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Challenges with User Stories

A Promise to have a Conversation

I’ve been writing user stories for a couple of years now, and the best way I’ve heard how to describe them is that they are a promise to have a conversation.  Enough information should be written down to give the reader an idea of what the gist of the story is (and to be able to roughly estimate a story point size to it), but the details are to be driven out during discussions between the product owner and the development team at the start of the sprint.

And that concept works well when the product owner and the development team are located in the same location.  As a product owner, I could attend the daily scrum meetings; I was available to the developers/testers/technical writers to answer questions as they arose.

Recently, however, I’m working on a project where the development team is not located with the product owners.  In fact, development may be done in several different locations around the world.  This introduces several layers of complexity that a co-located team does not have.  Not only is there distance differences between the various team members, but now we also introduce time zone, language and cultural differences as well.  As a result, there is a greater documentation requirement than I have had to deal with before.  While the promise to have a conversation still holds, the product owner is just not as available with a geographically diverse team. 

Story Size – Large vs. Small

So one of the first hurdles to jump was what the appropriate size of the user story is.  I’ve had some interesting conversations with various people about this topic, and opinions do vary.  Some feel that user stories should tell an end-to-end story.  But that can result in very large, very complex user stories.  I do see value in these user stories, and I tend to call them epic stories.  I prefer to take these epic stories and break them down into much smaller user stories. 

One characteristic I try to keep in mind as I write a user story is that it should be small enough to be developed during one sprint.  So it is critical to understand the size of the sprints within your organization, since I’ve heard of sprints lasting anywhere from 1 to 6 weeks.  It also helps to get your development organization to provide you with some rough story point sizes, so you know if your stories are of an appropriate size or not.  For any story that has a point size estimate that is larger than the velocity of the team during a sprint, that story needs to be broken down into smaller stories.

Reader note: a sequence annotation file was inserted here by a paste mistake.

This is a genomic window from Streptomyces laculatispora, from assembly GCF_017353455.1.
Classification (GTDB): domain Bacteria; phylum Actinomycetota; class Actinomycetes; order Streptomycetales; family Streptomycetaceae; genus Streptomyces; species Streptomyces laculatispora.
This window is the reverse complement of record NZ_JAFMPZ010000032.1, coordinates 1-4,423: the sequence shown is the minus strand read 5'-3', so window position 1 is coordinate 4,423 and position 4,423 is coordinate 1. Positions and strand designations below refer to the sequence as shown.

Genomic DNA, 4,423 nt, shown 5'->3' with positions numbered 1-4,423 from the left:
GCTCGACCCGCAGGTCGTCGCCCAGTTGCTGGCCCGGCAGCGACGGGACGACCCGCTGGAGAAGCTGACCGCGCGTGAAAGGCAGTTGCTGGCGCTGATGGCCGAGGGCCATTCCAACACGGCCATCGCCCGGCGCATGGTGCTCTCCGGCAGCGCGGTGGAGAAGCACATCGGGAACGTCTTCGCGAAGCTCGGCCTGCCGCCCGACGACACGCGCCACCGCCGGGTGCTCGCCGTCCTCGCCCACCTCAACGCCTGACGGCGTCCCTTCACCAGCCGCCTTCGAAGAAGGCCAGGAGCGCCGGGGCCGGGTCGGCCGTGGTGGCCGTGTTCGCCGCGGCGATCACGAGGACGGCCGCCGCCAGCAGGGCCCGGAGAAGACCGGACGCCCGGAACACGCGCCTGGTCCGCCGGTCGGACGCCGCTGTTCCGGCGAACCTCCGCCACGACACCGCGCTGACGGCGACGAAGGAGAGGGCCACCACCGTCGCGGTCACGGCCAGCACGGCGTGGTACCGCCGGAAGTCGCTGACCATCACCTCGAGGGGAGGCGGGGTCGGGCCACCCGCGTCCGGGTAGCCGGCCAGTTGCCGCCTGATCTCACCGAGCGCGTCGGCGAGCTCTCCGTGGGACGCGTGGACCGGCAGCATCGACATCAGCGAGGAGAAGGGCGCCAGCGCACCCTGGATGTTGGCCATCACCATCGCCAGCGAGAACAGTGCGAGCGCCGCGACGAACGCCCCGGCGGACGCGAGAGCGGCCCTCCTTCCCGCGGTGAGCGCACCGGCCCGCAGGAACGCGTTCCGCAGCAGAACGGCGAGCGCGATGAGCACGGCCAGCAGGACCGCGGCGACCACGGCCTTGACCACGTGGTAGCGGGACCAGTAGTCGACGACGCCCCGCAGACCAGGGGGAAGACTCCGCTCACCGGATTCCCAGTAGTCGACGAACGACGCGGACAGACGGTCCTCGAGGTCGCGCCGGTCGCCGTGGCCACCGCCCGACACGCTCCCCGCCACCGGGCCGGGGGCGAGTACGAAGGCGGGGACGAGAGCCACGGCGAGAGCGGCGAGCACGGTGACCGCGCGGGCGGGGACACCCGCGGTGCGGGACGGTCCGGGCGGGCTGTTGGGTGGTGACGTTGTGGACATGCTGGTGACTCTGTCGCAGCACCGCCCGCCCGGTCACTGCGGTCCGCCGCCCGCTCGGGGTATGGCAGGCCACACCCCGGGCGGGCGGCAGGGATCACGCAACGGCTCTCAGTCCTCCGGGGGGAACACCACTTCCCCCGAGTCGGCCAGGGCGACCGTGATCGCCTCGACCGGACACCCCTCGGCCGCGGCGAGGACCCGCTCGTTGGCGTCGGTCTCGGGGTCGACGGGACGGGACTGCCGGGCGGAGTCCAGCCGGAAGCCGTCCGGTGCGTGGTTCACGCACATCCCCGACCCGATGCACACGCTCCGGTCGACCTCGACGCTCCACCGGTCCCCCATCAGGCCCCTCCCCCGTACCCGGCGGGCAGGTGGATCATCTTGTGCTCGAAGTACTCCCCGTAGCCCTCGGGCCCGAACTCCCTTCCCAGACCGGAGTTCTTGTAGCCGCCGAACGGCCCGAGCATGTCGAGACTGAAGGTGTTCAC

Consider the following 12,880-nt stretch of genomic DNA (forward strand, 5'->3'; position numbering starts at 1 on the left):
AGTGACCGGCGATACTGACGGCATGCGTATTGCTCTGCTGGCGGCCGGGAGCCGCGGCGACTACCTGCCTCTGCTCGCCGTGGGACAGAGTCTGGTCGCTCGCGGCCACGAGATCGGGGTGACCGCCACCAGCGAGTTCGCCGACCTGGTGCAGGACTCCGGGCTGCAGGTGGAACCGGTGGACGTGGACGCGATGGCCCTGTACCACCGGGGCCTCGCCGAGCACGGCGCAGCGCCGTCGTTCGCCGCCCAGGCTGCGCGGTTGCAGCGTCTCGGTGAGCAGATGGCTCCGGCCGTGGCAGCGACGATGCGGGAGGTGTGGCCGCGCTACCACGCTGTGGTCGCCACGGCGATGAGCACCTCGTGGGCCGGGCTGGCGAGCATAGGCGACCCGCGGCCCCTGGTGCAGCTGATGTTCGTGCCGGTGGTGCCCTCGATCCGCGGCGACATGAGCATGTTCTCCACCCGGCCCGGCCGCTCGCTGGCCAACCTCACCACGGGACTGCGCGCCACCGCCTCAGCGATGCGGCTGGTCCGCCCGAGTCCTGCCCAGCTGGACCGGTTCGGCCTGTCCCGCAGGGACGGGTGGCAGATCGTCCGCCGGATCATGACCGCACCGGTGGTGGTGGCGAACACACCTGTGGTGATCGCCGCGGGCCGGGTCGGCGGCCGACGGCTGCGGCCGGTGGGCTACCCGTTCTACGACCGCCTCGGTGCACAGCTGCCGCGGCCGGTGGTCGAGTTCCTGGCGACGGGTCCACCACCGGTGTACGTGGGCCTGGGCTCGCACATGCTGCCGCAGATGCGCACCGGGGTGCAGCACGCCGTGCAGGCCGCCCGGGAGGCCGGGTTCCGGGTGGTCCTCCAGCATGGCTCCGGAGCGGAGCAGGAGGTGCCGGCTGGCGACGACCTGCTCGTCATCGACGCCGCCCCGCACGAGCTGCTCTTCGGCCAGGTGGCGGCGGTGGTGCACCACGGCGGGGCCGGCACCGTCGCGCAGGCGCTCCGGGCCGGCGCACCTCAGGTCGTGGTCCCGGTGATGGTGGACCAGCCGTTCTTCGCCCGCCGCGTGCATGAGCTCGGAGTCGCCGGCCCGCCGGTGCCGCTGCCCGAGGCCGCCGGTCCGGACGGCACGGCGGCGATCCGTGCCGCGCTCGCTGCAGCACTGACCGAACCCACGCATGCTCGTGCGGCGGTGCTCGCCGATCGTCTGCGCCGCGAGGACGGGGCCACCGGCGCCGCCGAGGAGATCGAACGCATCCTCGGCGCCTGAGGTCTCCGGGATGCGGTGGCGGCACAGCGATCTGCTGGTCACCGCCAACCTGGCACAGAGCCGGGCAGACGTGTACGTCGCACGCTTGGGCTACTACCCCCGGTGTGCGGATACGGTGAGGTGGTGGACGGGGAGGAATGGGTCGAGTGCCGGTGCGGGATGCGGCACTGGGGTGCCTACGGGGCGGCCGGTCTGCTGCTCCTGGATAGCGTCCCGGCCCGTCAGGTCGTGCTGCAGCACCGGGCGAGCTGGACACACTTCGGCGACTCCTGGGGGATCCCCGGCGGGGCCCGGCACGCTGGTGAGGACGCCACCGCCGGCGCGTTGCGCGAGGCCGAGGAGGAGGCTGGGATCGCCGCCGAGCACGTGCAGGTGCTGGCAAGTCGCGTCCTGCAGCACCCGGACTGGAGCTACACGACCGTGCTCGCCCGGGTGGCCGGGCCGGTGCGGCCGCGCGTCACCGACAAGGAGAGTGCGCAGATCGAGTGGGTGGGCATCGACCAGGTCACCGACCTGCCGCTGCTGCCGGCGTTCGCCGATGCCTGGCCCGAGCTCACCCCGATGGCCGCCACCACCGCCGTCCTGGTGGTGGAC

What to do with Business Rules?

Another challenge is business rules.  With the project that I am working on, we have finished documenting the user stories, but they only tell part of the story.  They tell what the user expects to see, but not how the system gets to those results.  That is the role of the business rules.

Now, if the team were co-located in the same location, this is where the promise to have a conversation would come in.  During that conversation, the business rules can be vetted and discussed.  However, with the geographically dispersed team, much of this needs to be written down.  The story and the business rules can still be discussed, however, with cultural and language differences, having something in writing for team members to read through before the discussion and to refer back to after the discussion is a necessity.